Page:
The levers appear old enough that they probably aren't reach adjustable. I believe that some newer Shimano controls support the insertion of "shims" in the levers, so that they're closer to the bars. You might check with your favorite LBS to see if this is an option. The other possibility is to allow more slack in the cable, though this can be a dangerous game. The idea is that you'll have to pull the lever more before the brakes actually engage. If you do this, you should be able to have your hands on the drops with the brake lever in your fingers. The brake levers will be pulled in slightly by the pressure from your fingers, but because of slack in the cables the brakes won't actually engage until you pull the levers even closer to the bars. Because you're artificially limiting the amount of lever travel, you may also end up limiting the amount of available braking power. And that could be a huge problem if you need to stop in a hurry...
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Old 06-08-09, 02:02 PM   #7
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I'd start by removing the suicide levers, then swapping out the handle bar for one that is...well...less goofy. The short term fix is going to be rotating the bars counter clockwise but that won't correct the odd angles. It almost looks as if someone purposly bent the drops. I'm not sure why they would do that.

Anyways that's a nice looking bike you got there, I really like the blue color!
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Old 06-08-09, 02:38 PM   #8
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As already noted, your handlebars are rotated too far down. Bringing them up till the bottom is parallel to the ground or even slightly lower at the back end will help. The reach problem can be solved, or at least greatly improved, by loosening the brake levers and sliding them down the bars an inch or two. This will bring the suicide levers closer to the top of the bar and the levers closer to the curve of the bar.
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Old 06-08-09, 06:02 PM   #9
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that's what you want the handle bar and brakes to be like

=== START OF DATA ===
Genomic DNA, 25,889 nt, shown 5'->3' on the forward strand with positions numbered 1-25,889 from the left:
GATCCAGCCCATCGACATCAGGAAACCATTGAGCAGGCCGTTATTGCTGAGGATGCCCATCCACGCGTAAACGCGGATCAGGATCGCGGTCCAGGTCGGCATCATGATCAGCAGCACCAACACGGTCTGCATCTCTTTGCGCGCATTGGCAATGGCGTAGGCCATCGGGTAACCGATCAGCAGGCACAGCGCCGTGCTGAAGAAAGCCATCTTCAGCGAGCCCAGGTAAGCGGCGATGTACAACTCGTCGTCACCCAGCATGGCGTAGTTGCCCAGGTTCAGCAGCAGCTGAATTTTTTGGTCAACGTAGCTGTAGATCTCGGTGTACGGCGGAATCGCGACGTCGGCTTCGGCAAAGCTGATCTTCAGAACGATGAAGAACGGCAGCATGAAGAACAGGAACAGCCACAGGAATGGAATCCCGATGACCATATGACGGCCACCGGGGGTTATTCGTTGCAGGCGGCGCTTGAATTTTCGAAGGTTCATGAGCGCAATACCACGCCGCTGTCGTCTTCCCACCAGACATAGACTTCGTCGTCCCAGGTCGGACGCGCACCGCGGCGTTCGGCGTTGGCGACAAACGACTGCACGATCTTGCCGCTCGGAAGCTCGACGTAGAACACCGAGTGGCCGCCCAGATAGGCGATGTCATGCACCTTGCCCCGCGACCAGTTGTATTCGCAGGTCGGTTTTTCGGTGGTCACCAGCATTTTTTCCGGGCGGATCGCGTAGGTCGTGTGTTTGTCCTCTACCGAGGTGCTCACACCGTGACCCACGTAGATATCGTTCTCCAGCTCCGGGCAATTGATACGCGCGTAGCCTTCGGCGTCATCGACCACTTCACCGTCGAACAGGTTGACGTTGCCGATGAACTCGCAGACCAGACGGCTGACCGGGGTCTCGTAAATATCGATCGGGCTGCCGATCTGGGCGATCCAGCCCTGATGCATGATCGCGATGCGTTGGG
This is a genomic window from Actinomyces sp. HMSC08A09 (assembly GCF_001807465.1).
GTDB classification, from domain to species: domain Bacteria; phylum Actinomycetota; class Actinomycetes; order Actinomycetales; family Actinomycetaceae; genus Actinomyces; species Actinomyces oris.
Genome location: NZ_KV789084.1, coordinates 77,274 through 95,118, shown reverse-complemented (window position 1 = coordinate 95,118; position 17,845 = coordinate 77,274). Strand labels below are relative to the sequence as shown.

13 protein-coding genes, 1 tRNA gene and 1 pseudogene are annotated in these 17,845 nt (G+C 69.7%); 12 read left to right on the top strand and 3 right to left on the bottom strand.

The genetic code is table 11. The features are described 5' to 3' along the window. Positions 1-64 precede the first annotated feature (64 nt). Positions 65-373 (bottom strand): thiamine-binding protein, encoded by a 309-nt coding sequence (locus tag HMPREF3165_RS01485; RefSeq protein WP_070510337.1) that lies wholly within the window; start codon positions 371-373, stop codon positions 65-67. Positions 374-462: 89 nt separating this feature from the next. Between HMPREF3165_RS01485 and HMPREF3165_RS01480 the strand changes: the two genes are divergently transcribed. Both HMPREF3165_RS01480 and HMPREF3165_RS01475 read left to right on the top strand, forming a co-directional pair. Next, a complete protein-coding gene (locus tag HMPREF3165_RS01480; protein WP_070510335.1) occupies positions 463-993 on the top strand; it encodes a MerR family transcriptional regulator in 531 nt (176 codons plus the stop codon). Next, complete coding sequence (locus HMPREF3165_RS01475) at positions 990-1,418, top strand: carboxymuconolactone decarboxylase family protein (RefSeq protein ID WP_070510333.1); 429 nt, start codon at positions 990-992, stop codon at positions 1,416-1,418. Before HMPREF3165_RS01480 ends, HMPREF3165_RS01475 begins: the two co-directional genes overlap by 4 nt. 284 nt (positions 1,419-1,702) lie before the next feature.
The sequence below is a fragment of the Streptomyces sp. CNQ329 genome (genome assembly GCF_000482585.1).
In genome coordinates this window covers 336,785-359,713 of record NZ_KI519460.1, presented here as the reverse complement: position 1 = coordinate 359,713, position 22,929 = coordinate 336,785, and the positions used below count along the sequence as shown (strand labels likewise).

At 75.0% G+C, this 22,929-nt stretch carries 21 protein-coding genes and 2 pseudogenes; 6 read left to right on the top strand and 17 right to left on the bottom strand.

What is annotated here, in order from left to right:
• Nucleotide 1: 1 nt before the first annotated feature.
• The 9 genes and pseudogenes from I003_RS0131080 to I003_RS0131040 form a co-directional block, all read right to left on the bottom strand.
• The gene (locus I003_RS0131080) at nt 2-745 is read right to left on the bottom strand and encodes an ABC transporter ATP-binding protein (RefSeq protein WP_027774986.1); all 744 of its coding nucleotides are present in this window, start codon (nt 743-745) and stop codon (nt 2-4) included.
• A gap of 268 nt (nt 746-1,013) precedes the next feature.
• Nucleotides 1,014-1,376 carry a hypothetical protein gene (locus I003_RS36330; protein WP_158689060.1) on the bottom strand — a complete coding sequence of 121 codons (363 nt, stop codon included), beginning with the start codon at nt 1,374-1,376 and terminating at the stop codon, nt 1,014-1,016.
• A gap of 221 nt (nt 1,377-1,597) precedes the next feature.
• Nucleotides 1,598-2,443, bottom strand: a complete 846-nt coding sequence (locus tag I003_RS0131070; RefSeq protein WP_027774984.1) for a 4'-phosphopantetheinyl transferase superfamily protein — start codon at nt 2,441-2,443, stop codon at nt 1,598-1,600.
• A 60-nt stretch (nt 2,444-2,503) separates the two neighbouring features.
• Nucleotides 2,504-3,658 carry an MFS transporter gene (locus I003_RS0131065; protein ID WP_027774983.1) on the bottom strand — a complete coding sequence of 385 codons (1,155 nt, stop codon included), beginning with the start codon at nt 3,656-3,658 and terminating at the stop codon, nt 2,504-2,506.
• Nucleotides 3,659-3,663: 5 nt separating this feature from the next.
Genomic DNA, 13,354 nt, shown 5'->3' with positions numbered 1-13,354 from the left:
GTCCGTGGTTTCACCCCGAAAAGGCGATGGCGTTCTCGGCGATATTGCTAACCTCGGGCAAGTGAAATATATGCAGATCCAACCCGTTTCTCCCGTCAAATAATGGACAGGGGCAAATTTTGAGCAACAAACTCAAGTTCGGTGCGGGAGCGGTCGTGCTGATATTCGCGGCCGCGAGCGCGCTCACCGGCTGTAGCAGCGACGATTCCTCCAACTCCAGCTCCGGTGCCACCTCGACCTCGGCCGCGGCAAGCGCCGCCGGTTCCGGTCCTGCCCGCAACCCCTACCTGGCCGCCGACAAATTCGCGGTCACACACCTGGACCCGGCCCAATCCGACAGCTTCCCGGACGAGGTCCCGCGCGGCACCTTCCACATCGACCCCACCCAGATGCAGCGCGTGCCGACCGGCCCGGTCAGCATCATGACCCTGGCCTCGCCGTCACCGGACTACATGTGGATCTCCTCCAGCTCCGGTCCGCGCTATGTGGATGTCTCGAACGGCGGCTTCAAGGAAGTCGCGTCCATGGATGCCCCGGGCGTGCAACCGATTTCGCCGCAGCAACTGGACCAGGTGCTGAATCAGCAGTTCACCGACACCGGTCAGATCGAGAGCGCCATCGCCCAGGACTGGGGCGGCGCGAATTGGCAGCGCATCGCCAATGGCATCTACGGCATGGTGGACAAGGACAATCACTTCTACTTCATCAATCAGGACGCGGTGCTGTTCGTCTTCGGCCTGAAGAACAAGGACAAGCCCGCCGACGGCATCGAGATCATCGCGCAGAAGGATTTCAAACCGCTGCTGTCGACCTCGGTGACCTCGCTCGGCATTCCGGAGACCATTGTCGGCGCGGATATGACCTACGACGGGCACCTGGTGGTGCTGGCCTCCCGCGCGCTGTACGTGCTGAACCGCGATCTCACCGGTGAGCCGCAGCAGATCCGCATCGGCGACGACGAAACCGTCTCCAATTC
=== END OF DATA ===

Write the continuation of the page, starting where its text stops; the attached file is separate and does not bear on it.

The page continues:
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Old 06-08-09, 06:02 PM   #10
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Easiest way to check for brake-levers/handlebars parallel to the ground: put a straight-edge between the drops (very bottom of the handlebars) and the bottom of the brake lever. Rotate the handlebars until this straight-edge is parallel to the ground, or it points backward to your rear-brake.
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Old 06-09-09, 06:55 PM   #11
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Another question more related to the clyde thing (280#): I popped the back tire pretty promptly after I got everything adjusted, which included getting (more) proper air pressure in the tires. Granted the tires/tubes were old, but I'm wondering if there's any particular rule I need to follow when I replace the tires/tubes on this bike to handle my weight?
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Old 06-09-09, 08:19 PM   #12
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Originally Posted by Glenn1234 View Post
Another question more related to the clyde thing (280#): I popped the back tire pretty promptly after I got everything adjusted, which included getting (more) proper air pressure in the tires. Granted the tires/tubes were old, but I'm wondering if there's any particular rule I need to follow when I replace the tires/tubes on this bike to handle my weight?
Really old tires can do that, even with light weight riders.... What you probably want is the widest tire that will fit your bike and that has the highest maximum pressure rating you can find. Take the bike to your LBS when tire shopping.